Robin Diekmann, Deanna L. Wolfson, Christoph Spahn, Mike Heilemann, Mark Schüttpelz & Thomas Huser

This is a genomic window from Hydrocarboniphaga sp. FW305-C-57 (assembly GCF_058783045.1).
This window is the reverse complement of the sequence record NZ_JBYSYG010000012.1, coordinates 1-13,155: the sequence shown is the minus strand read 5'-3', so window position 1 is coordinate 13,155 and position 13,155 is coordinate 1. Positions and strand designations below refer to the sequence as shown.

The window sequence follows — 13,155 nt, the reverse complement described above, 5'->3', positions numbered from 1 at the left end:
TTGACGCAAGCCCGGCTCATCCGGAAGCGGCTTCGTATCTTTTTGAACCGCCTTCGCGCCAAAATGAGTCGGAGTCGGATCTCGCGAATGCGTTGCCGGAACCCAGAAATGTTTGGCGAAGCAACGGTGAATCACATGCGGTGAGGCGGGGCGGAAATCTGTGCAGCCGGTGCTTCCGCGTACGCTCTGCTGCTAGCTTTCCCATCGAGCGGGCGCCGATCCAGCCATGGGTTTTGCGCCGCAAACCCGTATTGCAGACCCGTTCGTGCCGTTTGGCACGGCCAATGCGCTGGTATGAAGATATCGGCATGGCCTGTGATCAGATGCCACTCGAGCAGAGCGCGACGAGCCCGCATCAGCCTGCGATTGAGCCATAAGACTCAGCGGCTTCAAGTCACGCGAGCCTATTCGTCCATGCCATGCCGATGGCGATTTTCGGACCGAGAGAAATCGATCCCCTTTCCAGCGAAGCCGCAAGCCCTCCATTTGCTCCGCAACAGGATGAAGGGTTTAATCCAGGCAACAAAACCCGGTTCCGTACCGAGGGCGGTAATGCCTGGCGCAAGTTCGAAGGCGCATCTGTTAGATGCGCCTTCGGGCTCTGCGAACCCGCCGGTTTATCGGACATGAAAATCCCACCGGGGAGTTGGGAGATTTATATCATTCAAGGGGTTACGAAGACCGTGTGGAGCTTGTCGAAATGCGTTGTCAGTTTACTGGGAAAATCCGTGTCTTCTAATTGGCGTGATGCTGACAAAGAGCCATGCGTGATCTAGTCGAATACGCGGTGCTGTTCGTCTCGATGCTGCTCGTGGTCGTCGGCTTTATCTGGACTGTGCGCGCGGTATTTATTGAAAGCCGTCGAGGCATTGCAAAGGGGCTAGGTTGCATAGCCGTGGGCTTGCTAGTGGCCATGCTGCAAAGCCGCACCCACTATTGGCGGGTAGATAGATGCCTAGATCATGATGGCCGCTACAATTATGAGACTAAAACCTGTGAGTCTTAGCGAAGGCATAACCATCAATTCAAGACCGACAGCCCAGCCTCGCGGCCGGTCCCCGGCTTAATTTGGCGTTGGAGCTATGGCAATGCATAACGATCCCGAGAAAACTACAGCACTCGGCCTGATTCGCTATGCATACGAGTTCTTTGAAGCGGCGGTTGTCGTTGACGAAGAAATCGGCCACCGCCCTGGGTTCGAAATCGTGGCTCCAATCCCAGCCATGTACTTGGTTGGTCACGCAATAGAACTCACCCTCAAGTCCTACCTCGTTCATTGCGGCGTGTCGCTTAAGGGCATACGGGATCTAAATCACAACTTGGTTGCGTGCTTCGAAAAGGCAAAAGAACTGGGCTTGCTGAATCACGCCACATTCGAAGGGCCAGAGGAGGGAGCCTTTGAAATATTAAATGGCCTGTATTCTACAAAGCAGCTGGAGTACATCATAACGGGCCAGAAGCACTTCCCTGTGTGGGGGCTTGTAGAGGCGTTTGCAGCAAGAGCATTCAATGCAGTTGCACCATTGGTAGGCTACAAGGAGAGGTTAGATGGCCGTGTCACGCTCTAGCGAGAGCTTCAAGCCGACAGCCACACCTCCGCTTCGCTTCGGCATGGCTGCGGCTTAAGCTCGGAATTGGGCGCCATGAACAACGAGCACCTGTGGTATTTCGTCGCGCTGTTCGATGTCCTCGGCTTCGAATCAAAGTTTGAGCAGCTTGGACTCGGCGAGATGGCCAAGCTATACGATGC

Imaging non-adherent cells by super-resolution far-field fluorescence microscopy is currently not possible because of their rapid movement while in suspension. Holographic optical tweezers (HOTs) enable the ability to freely control the number and position of optical traps, thus facilitating the unrestricted manipulation of cells in a volume around the focal plane. Here we show that immobilizing non-adherent cells by optical tweezers is sufficient to achieve optical resolution well below the diffraction limit using localization microscopy. Individual cells can be oriented arbitrarily but preferably either horizontally or vertically relative to the microscope’s image plane, enabling access to sample sections that are impossible to achieve with conventional sample preparation and immobilization. This opens up new opportunities to super-resolve the nanoscale organization of chromosomal DNA in individual bacterial cells.